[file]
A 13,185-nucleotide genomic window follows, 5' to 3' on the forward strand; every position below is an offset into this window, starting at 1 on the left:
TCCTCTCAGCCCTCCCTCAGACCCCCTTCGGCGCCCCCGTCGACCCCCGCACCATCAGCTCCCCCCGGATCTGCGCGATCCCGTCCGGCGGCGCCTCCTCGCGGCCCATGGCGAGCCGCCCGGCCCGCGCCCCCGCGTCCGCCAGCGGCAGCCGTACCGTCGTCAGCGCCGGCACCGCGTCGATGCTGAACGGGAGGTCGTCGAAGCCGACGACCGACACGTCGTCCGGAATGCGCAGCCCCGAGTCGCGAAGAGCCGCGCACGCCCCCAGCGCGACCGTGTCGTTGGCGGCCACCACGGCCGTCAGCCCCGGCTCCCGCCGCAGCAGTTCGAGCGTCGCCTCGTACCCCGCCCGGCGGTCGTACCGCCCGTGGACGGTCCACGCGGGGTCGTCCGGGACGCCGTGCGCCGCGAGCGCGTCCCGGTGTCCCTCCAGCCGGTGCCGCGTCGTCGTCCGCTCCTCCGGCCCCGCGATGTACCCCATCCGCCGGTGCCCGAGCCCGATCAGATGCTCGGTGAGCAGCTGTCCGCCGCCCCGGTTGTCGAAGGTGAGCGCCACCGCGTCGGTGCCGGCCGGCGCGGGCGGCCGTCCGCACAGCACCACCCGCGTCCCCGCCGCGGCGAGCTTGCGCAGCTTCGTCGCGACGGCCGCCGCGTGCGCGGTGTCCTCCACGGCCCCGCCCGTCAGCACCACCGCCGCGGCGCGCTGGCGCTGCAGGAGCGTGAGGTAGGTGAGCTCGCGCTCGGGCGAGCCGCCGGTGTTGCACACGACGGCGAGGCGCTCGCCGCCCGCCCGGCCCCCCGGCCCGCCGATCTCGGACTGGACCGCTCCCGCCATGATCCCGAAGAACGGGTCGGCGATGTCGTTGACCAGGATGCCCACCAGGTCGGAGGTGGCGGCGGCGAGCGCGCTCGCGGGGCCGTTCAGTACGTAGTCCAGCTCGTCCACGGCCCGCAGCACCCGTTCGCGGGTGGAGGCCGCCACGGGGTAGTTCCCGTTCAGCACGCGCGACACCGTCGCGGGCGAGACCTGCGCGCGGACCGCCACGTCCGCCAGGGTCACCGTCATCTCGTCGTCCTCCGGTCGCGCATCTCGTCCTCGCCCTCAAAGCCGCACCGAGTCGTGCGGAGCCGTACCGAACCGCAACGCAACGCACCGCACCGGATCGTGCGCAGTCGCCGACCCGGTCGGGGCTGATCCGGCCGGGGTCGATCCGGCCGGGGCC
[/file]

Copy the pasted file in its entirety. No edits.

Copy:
A 13,185-nucleotide genomic window follows, 5' to 3' on the forward strand; every position below is an offset into this window, starting at 1 on the left:
TCCTCTCAGCCCTCCCTCAGACCCCCTTCGGCGCCCCCGTCGACCCCCGCACCATCAGCTCCCCCCGGATCTGCGCGATCCCGTCCGGCGGCGCCTCCTCGCGGCCCATGGCGAGCCGCCCGGCCCGCGCCCCCGCGTCCGCCAGCGGCAGCCGTACCGTCGTCAGCGCCGGCACCGCGTCGATGCTGAACGGGAGGTCGTCGAAGCCGACGACCGACACGTCGTCCGGAATGCGCAGCCCCGAGTCGCGAAGAGCCGCGCACGCCCCCAGCGCGACCGTGTCGTTGGCGGCCACCACGGCCGTCAGCCCCGGCTCCCGCCGCAGCAGTTCGAGCGTCGCCTCGTACCCCGCCCGGCGGTCGTACCGCCCGTGGACGGTCCACGCGGGGTCGTCCGGGACGCCGTGCGCCGCGAGCGCGTCCCGGTGTCCCTCCAGCCGGTGCCGCGTCGTCGTCCGCTCCTCCGGCCCCGCGATGTACCCCATCCGCCGGTGCCCGAGCCCGATCAGATGCTCGGTGAGCAGCTGTCCGCCGCCCCGGTTGTCGAAGGTGAGCGCCACCGCGTCGGTGCCGGCCGGCGCGGGCGGCCGTCCGCACAGCACCACCCGCGTCCCCGCCGCGGCGAGCTTGCGCAGCTTCGTCGCGACGGCCGCCGCGTGCGCGGTGTCCTCCACGGCCCCGCCCGTCAGCACCACCGCCGCGGCGCGCTGGCGCTGCAGGAGCGTGAGGTAGGTGAGCTCGCGCTCGGGCGAGCCGCCGGTGTTGCACACGACGGCGAGGCGCTCGCCGCCCGCCCGGCCCCCCGGCCCGCCGATCTCGGACTGGACCGCTCCCGCCATGATCCCGAAGAACGGGTCGGCGATGTCGTTGACCAGGATGCCCACCAGGTCGGAGGTGGCGGCGGCGAGCGCGCTCGCGGGGCCGTTCAGTACGTAGTCCAGCTCGTCCACGGCCCGCAGCACCCGTTCGCGGGTGGAGGCCGCCACGGGGTAGTTCCCGTTCAGCACGCGCGACACCGTCGCGGGCGAGACCTGCGCGCGGACCGCCACGTCCGCCAGGGTCACCGTCATCTCGTCGTCCTCCGGTCGCGCATCTCGTCCTCGCCCTCAAAGCCGCACCGAGTCGTGCGGAGCCGTACCGAACCGCAACGCAACGCACCGCACCGGATCGTGCGCAGTCGCCGACCCGGTCGGGGCTGATCCGGCCGGGGTCGATCCGGCCGGGGCC